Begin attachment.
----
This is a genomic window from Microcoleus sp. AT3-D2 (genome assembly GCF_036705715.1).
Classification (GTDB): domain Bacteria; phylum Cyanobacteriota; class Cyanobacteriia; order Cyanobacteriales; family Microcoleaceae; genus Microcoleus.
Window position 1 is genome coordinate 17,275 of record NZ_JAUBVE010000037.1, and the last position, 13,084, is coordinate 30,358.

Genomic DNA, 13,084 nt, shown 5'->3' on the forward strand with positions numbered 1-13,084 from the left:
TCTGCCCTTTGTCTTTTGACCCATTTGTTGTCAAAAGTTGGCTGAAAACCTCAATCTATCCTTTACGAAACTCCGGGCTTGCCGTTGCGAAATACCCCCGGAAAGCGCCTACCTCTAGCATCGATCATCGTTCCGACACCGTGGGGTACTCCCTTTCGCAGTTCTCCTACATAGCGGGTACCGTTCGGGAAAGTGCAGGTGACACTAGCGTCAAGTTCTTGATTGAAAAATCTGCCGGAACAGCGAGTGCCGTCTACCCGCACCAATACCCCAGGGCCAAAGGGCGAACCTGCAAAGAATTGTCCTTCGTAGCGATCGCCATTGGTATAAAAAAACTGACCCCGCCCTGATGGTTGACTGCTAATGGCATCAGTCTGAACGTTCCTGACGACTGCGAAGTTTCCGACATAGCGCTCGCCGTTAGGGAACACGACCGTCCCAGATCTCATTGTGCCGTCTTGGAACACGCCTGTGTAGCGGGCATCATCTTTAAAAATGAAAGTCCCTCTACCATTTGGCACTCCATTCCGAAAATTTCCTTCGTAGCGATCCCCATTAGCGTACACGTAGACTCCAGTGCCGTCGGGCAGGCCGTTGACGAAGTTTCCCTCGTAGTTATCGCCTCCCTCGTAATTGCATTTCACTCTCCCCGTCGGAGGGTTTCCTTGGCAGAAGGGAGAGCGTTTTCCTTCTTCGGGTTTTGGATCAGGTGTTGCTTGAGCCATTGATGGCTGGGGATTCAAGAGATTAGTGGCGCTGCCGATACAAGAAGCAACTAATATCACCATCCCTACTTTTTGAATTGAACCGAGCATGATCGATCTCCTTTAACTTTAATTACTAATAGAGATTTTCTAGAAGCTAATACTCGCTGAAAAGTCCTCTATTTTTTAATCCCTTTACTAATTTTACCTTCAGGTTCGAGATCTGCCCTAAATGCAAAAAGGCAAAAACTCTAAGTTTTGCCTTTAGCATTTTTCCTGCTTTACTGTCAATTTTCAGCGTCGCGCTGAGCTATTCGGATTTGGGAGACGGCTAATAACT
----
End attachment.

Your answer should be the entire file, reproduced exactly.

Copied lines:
This is a genomic window from Microcoleus sp. AT3-D2 (genome assembly GCF_036705715.1).
Classification (GTDB): domain Bacteria; phylum Cyanobacteriota; class Cyanobacteriia; order Cyanobacteriales; family Microcoleaceae; genus Microcoleus.
Window position 1 is genome coordinate 17,275 of record NZ_JAUBVE010000037.1, and the last position, 13,084, is coordinate 30,358.

Genomic DNA, 13,084 nt, shown 5'->3' on the forward strand with positions numbered 1-13,084 from the left:
TCTGCCCTTTGTCTTTTGACCCATTTGTTGTCAAAAGTTGGCTGAAAACCTCAATCTATCCTTTACGAAACTCCGGGCTTGCCGTTGCGAAATACCCCCGGAAAGCGCCTACCTCTAGCATCGATCATCGTTCCGACACCGTGGGGTACTCCCTTTCGCAGTTCTCCTACATAGCGGGTACCGTTCGGGAAAGTGCAGGTGACACTAGCGTCAAGTTCTTGATTGAAAAATCTGCCGGAACAGCGAGTGCCGTCTACCCGCACCAATACCCCAGGGCCAAAGGGCGAACCTGCAAAGAATTGTCCTTCGTAGCGATCGCCATTGGTATAAAAAAACTGACCCCGCCCTGATGGTTGACTGCTAATGGCATCAGTCTGAACGTTCCTGACGACTGCGAAGTTTCCGACATAGCGCTCGCCGTTAGGGAACACGACCGTCCCAGATCTCATTGTGCCGTCTTGGAACACGCCTGTGTAGCGGGCATCATCTTTAAAAATGAAAGTCCCTCTACCATTTGGCACTCCATTCCGAAAATTTCCTTCGTAGCGATCCCCATTAGCGTACACGTAGACTCCAGTGCCGTCGGGCAGGCCGTTGACGAAGTTTCCCTCGTAGTTATCGCCTCCCTCGTAATTGCATTTCACTCTCCCCGTCGGAGGGTTTCCTTGGCAGAAGGGAGAGCGTTTTCCTTCTTCGGGTTTTGGATCAGGTGTTGCTTGAGCCATTGATGGCTGGGGATTCAAGAGATTAGTGGCGCTGCCGATACAAGAAGCAACTAATATCACCATCCCTACTTTTTGAATTGAACCGAGCATGATCGATCTCCTTTAACTTTAATTACTAATAGAGATTTTCTAGAAGCTAATACTCGCTGAAAAGTCCTCTATTTTTTAATCCCTTTACTAATTTTACCTTCAGGTTCGAGATCTGCCCTAAATGCAAAAAGGCAAAAACTCTAAGTTTTGCCTTTAGCATTTTTCCTGCTTTACTGTCAATTTTCAGCGTCGCGCTGAGCTATTCGGATTTGGGAGACGGCTAATAACT